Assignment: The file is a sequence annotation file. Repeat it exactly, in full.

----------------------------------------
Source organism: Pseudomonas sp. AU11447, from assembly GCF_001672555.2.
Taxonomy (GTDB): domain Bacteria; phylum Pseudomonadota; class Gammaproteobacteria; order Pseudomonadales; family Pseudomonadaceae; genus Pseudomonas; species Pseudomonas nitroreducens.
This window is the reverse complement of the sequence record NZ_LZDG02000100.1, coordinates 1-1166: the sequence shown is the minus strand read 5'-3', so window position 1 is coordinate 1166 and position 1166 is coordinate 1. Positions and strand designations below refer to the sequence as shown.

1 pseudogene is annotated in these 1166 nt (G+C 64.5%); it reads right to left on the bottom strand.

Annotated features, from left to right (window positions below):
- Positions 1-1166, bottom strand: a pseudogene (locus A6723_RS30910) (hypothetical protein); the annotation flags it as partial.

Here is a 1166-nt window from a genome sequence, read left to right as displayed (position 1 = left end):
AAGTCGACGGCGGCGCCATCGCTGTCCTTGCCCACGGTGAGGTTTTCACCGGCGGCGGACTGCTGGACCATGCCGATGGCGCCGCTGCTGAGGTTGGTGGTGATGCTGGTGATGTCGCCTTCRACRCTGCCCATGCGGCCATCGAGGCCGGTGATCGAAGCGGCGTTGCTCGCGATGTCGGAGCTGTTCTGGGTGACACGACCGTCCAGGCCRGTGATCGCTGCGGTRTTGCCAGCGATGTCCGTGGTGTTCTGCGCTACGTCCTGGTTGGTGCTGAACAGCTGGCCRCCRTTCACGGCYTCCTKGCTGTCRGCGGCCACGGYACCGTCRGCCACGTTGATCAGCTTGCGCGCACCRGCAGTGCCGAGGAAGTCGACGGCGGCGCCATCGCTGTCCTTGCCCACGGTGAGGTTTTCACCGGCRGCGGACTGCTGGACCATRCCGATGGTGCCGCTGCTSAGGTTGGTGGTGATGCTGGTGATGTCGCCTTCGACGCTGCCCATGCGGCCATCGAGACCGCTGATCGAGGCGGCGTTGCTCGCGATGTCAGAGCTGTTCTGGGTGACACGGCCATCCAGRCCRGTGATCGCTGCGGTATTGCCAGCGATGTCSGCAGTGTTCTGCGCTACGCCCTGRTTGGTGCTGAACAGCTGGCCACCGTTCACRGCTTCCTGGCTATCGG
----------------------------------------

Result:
Source organism: Pseudomonas sp. AU11447, from assembly GCF_001672555.2.
Taxonomy (GTDB): domain Bacteria; phylum Pseudomonadota; class Gammaproteobacteria; order Pseudomonadales; family Pseudomonadaceae; genus Pseudomonas; species Pseudomonas nitroreducens.
This window is the reverse complement of the sequence record NZ_LZDG02000100.1, coordinates 1-1166: the sequence shown is the minus strand read 5'-3', so window position 1 is coordinate 1166 and position 1166 is coordinate 1. Positions and strand designations below refer to the sequence as shown.

1 pseudogene is annotated in these 1166 nt (G+C 64.5%); it reads right to left on the bottom strand.

Annotated features, from left to right (window positions below):
- Positions 1-1166, bottom strand: a pseudogene (locus A6723_RS30910) (hypothetical protein); the annotation flags it as partial.

Here is a 1166-nt window from a genome sequence, read left to right as displayed (position 1 = left end):
AAGTCGACGGCGGCGCCATCGCTGTCCTTGCCCACGGTGAGGTTTTCACCGGCGGCGGACTGCTGGACCATGCCGATGGCGCCGCTGCTGAGGTTGGTGGTGATGCTGGTGATGTCGCCTTCRACRCTGCCCATGCGGCCATCGAGGCCGGTGATCGAAGCGGCGTTGCTCGCGATGTCGGAGCTGTTCTGGGTGACACGACCGTCCAGGCCRGTGATCGCTGCGGTRTTGCCAGCGATGTCCGTGGTGTTCTGCGCTACGTCCTGGTTGGTGCTGAACAGCTGGCCRCCRTTCACGGCYTCCTKGCTGTCRGCGGCCACGGYACCGTCRGCCACGTTGATCAGCTTGCGCGCACCRGCAGTGCCGAGGAAGTCGACGGCGGCGCCATCGCTGTCCTTGCCCACGGTGAGGTTTTCACCGGCRGCGGACTGCTGGACCATRCCGATGGTGCCGCTGCTSAGGTTGGTGGTGATGCTGGTGATGTCGCCTTCGACGCTGCCCATGCGGCCATCGAGACCGCTGATCGAGGCGGCGTTGCTCGCGATGTCAGAGCTGTTCTGGGTGACACGGCCATCCAGRCCRGTGATCGCTGCGGTATTGCCAGCGATGTCSGCAGTGTTCTGCGCTACGCCCTGRTTGGTGCTGAACAGCTGGCCACCGTTCACRGCTTCCTGGCTATCGG